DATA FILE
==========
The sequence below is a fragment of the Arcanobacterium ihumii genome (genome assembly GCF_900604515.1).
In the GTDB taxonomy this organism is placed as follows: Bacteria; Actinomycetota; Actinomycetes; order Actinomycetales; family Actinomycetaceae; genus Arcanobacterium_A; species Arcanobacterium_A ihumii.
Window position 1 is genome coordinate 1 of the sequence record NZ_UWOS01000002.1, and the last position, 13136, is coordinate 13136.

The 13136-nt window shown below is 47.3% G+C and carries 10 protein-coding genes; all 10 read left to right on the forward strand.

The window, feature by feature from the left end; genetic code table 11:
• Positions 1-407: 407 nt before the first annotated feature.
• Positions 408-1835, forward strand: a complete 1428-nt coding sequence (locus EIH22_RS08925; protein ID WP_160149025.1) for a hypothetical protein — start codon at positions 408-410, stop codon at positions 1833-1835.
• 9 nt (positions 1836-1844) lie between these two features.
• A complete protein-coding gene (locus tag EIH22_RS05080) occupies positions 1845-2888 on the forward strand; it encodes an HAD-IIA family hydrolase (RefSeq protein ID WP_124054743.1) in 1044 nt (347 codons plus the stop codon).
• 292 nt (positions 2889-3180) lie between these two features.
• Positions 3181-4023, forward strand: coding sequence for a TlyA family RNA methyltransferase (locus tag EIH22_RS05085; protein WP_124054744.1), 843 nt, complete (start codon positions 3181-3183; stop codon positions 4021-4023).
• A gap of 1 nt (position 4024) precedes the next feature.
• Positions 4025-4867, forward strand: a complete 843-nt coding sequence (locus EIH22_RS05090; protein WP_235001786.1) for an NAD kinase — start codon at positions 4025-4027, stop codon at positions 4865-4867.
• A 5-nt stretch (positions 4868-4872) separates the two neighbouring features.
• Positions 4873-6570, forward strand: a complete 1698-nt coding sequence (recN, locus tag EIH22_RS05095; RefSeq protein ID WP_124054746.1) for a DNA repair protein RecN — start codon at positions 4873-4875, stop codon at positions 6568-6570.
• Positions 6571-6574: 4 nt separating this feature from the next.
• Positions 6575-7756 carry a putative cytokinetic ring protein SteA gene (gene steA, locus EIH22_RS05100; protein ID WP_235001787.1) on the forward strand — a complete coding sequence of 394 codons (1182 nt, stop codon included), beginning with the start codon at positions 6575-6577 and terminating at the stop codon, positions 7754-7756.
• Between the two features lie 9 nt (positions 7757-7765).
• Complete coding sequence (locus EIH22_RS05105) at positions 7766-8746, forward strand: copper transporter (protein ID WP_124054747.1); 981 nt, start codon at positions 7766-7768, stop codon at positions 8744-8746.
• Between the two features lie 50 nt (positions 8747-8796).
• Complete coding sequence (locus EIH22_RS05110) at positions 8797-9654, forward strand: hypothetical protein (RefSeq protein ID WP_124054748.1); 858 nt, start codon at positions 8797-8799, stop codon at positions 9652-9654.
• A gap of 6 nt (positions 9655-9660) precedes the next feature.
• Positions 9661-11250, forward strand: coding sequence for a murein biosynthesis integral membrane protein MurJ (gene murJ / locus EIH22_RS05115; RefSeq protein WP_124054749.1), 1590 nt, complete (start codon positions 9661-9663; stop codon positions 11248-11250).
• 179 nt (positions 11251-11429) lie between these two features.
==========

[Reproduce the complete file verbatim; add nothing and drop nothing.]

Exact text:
The sequence below is a fragment of the Arcanobacterium ihumii genome (genome assembly GCF_900604515.1).
In the GTDB taxonomy this organism is placed as follows: Bacteria; Actinomycetota; Actinomycetes; order Actinomycetales; family Actinomycetaceae; genus Arcanobacterium_A; species Arcanobacterium_A ihumii.
Window position 1 is genome coordinate 1 of the sequence record NZ_UWOS01000002.1, and the last position, 13136, is coordinate 13136.

The 13136-nt window shown below is 47.3% G+C and carries 10 protein-coding genes; all 10 read left to right on the forward strand.

The window, feature by feature from the left end; genetic code table 11:
• Positions 1-407: 407 nt before the first annotated feature.
• Positions 408-1835, forward strand: a complete 1428-nt coding sequence (locus EIH22_RS08925; protein ID WP_160149025.1) for a hypothetical protein — start codon at positions 408-410, stop codon at positions 1833-1835.
• 9 nt (positions 1836-1844) lie between these two features.
• A complete protein-coding gene (locus tag EIH22_RS05080) occupies positions 1845-2888 on the forward strand; it encodes an HAD-IIA family hydrolase (RefSeq protein ID WP_124054743.1) in 1044 nt (347 codons plus the stop codon).
• 292 nt (positions 2889-3180) lie between these two features.
• Positions 3181-4023, forward strand: coding sequence for a TlyA family RNA methyltransferase (locus tag EIH22_RS05085; protein WP_124054744.1), 843 nt, complete (start codon positions 3181-3183; stop codon positions 4021-4023).
• A gap of 1 nt (position 4024) precedes the next feature.
• Positions 4025-4867, forward strand: a complete 843-nt coding sequence (locus EIH22_RS05090; protein WP_235001786.1) for an NAD kinase — start codon at positions 4025-4027, stop codon at positions 4865-4867.
• A 5-nt stretch (positions 4868-4872) separates the two neighbouring features.
• Positions 4873-6570, forward strand: a complete 1698-nt coding sequence (recN, locus tag EIH22_RS05095; RefSeq protein ID WP_124054746.1) for a DNA repair protein RecN — start codon at positions 4873-4875, stop codon at positions 6568-6570.
• Positions 6571-6574: 4 nt separating this feature from the next.
• Positions 6575-7756 carry a putative cytokinetic ring protein SteA gene (gene steA, locus EIH22_RS05100; protein ID WP_235001787.1) on the forward strand — a complete coding sequence of 394 codons (1182 nt, stop codon included), beginning with the start codon at positions 6575-6577 and terminating at the stop codon, positions 7754-7756.
• Between the two features lie 9 nt (positions 7757-7765).
• Complete coding sequence (locus EIH22_RS05105) at positions 7766-8746, forward strand: copper transporter (protein ID WP_124054747.1); 981 nt, start codon at positions 7766-7768, stop codon at positions 8744-8746.
• Between the two features lie 50 nt (positions 8747-8796).
• Complete coding sequence (locus EIH22_RS05110) at positions 8797-9654, forward strand: hypothetical protein (RefSeq protein ID WP_124054748.1); 858 nt, start codon at positions 8797-8799, stop codon at positions 9652-9654.
• A gap of 6 nt (positions 9655-9660) precedes the next feature.
• Positions 9661-11250, forward strand: coding sequence for a murein biosynthesis integral membrane protein MurJ (gene murJ / locus EIH22_RS05115; RefSeq protein WP_124054749.1), 1590 nt, complete (start codon positions 9661-9663; stop codon positions 11248-11250).
• 179 nt (positions 11251-11429) lie between these two features.